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The Guideposts: Conflict

Guidepost #2  – Conflict

by Megan Donahue


The core acting curriculum at Acting Studio Chicago is based on the 12 Guideposts from Michael Shurtlef’s Audition. The concept of Conflict is essential to script analysis.  Having a shared language, vocabulary and philosophy about the actor’s approach to text means that there is a consistency and  a specificity to our training.

In this series of posts, we invite our faculty to comment on a single Guidepost.

The second Guidepost is Conflict. Conflict is the root of all drama, and the driving force of much of the actor’s work. We like to phrase it as “What am I fighting for?” The actor decides what he or she wants, more than anything else (their “dream”) and then sets about attempting to change or affect their partner to make that thing happen. When two actors in relationship are each fighting for what they want, conflict is inevitable and drama happens.



Rachael Patterson, Studio Director:  Every meaningful relationship in our lives contains conflict. As actors we are always seeking to identify that conflict in the relationship; the problem with the OTHER person.  This does not mean that we are always FIGHTING, but it does mean that there is an underlying, on-going and constant problem.  And it is when things heat up in the story/plot/situation, that the conflict in the relationship rises to the surface.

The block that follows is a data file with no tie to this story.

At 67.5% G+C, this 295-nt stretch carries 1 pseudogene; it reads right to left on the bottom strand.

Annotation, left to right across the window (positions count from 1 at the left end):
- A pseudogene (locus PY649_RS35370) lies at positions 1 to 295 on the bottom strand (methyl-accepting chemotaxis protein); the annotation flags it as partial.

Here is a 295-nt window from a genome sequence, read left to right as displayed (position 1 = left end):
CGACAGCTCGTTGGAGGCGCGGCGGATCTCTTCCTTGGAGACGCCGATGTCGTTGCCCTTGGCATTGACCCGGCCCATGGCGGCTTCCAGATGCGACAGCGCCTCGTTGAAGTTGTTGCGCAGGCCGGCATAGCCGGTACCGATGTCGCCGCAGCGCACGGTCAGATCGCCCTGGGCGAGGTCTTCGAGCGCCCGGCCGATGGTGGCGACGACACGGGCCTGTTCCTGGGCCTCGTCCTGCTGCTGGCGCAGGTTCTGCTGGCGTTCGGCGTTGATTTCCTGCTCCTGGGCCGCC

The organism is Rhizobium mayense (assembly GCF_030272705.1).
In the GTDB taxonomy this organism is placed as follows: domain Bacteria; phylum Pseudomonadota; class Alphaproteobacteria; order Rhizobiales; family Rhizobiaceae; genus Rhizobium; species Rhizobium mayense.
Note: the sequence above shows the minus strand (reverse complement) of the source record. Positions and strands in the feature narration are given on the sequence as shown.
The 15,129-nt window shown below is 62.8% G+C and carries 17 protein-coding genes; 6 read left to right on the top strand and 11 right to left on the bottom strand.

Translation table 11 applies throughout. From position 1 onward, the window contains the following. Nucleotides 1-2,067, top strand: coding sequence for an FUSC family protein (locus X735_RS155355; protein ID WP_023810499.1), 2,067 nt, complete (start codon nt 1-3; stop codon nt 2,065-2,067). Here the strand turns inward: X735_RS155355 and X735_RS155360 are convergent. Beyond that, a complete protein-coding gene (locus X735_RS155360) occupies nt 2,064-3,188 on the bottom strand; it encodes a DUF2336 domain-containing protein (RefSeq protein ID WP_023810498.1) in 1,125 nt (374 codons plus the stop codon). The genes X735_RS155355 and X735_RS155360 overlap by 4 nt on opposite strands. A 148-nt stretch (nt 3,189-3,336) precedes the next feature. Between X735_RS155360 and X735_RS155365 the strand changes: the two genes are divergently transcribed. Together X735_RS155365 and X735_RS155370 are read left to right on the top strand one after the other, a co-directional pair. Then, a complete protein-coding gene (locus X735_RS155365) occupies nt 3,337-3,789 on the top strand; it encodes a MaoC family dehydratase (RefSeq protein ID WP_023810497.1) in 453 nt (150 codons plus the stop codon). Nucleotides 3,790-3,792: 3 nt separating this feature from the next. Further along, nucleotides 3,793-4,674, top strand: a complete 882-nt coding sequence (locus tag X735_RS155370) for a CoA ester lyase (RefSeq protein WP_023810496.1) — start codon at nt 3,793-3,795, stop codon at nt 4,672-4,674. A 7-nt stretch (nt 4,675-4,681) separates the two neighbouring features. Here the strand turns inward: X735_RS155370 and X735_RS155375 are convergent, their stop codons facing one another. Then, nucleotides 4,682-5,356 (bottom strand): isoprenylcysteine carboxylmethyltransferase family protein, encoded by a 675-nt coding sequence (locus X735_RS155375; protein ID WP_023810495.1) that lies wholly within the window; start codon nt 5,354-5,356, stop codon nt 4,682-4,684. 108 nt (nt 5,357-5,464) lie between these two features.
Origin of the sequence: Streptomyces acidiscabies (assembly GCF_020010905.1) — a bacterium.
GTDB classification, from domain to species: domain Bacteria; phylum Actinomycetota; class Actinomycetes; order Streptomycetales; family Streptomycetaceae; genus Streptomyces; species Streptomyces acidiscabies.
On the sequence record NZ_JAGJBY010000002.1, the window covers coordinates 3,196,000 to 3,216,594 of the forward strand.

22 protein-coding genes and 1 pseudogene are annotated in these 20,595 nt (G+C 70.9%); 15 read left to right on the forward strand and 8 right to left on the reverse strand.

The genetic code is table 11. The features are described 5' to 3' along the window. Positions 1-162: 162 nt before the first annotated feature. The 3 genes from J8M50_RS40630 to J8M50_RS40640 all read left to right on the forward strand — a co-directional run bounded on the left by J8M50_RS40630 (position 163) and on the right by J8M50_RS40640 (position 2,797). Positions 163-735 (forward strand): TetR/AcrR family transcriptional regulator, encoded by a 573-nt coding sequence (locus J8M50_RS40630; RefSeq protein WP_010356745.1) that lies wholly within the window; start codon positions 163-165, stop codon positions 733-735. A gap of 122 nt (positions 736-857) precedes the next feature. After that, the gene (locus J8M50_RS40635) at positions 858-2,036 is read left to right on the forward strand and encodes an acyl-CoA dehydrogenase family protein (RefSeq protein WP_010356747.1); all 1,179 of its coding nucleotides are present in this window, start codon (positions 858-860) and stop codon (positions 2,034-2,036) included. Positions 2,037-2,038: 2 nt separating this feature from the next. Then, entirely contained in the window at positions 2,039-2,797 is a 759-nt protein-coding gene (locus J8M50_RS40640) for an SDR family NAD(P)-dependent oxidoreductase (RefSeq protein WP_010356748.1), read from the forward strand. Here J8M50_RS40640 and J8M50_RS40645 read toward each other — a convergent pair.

Our level 2 teachers, Jennie Moreau and Gretchen Sonstroem offered their thoughts on this Guidepost.

Jennie: The conflict drives the scene. I think it’s important to understand that “What are you fighting for?” doesn’t necessarily mean something negative. It really means “What is my dream? And why? And what’s at stake?” It’s closely tied to Relationship—what is the conflict between me and the other person? I think it’s easy for students to hear “conflict” and think “I’m just going to play anger and scream at you” but it’s much deeper.


Gretchen: I always start with relationship, the actor’s dream, and their “fighting for.” Once you have a good juicy dream, you can start asking, “What is wrong with the other person, and how aren’t they working with my dream?” Sometimes the conflict in a scene is obvious, but one of the things I like about teaching Conflict is the way it helps actors understand subtext. If you’re thinking in black and white about your conflict you’re probably going to choose black and white ways to try to get what you want. Choosing to fight for something specific and nuanced allows you to choose more interesting ways to get what you want.


Check out our CORE PROGRAM, in which we introduce the Guideposts.

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